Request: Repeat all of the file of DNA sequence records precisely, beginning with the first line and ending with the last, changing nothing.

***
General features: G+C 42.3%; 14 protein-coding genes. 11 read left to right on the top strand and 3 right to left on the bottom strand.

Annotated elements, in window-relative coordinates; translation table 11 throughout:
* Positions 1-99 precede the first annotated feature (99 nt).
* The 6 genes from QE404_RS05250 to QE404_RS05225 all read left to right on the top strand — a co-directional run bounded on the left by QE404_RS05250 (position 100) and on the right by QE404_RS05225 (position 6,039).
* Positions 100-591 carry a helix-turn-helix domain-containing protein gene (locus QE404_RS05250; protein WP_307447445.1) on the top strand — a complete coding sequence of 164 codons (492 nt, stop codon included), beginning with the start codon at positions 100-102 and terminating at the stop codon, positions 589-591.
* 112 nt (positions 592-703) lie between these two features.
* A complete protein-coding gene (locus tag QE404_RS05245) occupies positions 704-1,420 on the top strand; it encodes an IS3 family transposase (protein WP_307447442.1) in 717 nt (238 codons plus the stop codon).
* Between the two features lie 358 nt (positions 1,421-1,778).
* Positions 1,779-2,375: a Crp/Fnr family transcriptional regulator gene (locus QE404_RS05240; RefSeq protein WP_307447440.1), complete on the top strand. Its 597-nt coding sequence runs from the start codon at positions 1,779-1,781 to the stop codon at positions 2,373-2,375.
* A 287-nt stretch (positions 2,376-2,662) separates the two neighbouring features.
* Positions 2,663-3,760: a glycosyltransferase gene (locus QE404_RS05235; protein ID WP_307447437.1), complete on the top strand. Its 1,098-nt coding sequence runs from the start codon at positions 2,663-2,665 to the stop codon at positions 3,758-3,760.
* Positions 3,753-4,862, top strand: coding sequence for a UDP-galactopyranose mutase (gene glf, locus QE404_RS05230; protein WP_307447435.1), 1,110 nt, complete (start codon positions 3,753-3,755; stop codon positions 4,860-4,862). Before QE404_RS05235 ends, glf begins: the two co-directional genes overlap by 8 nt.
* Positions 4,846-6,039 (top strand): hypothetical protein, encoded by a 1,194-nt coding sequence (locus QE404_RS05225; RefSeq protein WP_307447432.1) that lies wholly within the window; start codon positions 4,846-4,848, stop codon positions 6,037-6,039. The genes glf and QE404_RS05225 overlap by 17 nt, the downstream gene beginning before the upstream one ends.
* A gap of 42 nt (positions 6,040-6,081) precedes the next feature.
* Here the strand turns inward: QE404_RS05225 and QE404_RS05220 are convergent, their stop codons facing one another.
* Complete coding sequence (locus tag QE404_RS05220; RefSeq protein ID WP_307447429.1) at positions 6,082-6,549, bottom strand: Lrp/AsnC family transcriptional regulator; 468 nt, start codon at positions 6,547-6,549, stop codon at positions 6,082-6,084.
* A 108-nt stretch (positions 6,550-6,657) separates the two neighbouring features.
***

General features: G+C 42.3%; 14 protein-coding genes. 11 read left to right on the top strand and 3 right to left on the bottom strand.

Annotated elements, in window-relative coordinates; translation table 11 throughout:
* Positions 1-99 precede the first annotated feature (99 nt).
* The 6 genes from QE404_RS05250 to QE404_RS05225 all read left to right on the top strand — a co-directional run bounded on the left by QE404_RS05250 (position 100) and on the right by QE404_RS05225 (position 6,039).
* Positions 100-591 carry a helix-turn-helix domain-containing protein gene (locus QE404_RS05250; protein WP_307447445.1) on the top strand — a complete coding sequence of 164 codons (492 nt, stop codon included), beginning with the start codon at positions 100-102 and terminating at the stop codon, positions 589-591.
* 112 nt (positions 592-703) lie between these two features.
* A complete protein-coding gene (locus tag QE404_RS05245) occupies positions 704-1,420 on the top strand; it encodes an IS3 family transposase (protein WP_307447442.1) in 717 nt (238 codons plus the stop codon).
* Between the two features lie 358 nt (positions 1,421-1,778).
* Positions 1,779-2,375: a Crp/Fnr family transcriptional regulator gene (locus QE404_RS05240; RefSeq protein WP_307447440.1), complete on the top strand. Its 597-nt coding sequence runs from the start codon at positions 1,779-1,781 to the stop codon at positions 2,373-2,375.
* A 287-nt stretch (positions 2,376-2,662) separates the two neighbouring features.
* Positions 2,663-3,760: a glycosyltransferase gene (locus QE404_RS05235; protein ID WP_307447437.1), complete on the top strand. Its 1,098-nt coding sequence runs from the start codon at positions 2,663-2,665 to the stop codon at positions 3,758-3,760.
* Positions 3,753-4,862, top strand: coding sequence for a UDP-galactopyranose mutase (gene glf, locus QE404_RS05230; protein WP_307447435.1), 1,110 nt, complete (start codon positions 3,753-3,755; stop codon positions 4,860-4,862). Before QE404_RS05235 ends, glf begins: the two co-directional genes overlap by 8 nt.
* Positions 4,846-6,039 (top strand): hypothetical protein, encoded by a 1,194-nt coding sequence (locus QE404_RS05225; RefSeq protein WP_307447432.1) that lies wholly within the window; start codon positions 4,846-4,848, stop codon positions 6,037-6,039. The genes glf and QE404_RS05225 overlap by 17 nt, the downstream gene beginning before the upstream one ends.
* A gap of 42 nt (positions 6,040-6,081) precedes the next feature.
* Here the strand turns inward: QE404_RS05225 and QE404_RS05220 are convergent, their stop codons facing one another.
* Complete coding sequence (locus tag QE404_RS05220; RefSeq protein ID WP_307447429.1) at positions 6,082-6,549, bottom strand: Lrp/AsnC family transcriptional regulator; 468 nt, start codon at positions 6,547-6,549, stop codon at positions 6,082-6,084.
* A 108-nt stretch (positions 6,550-6,657) separates the two neighbouring features.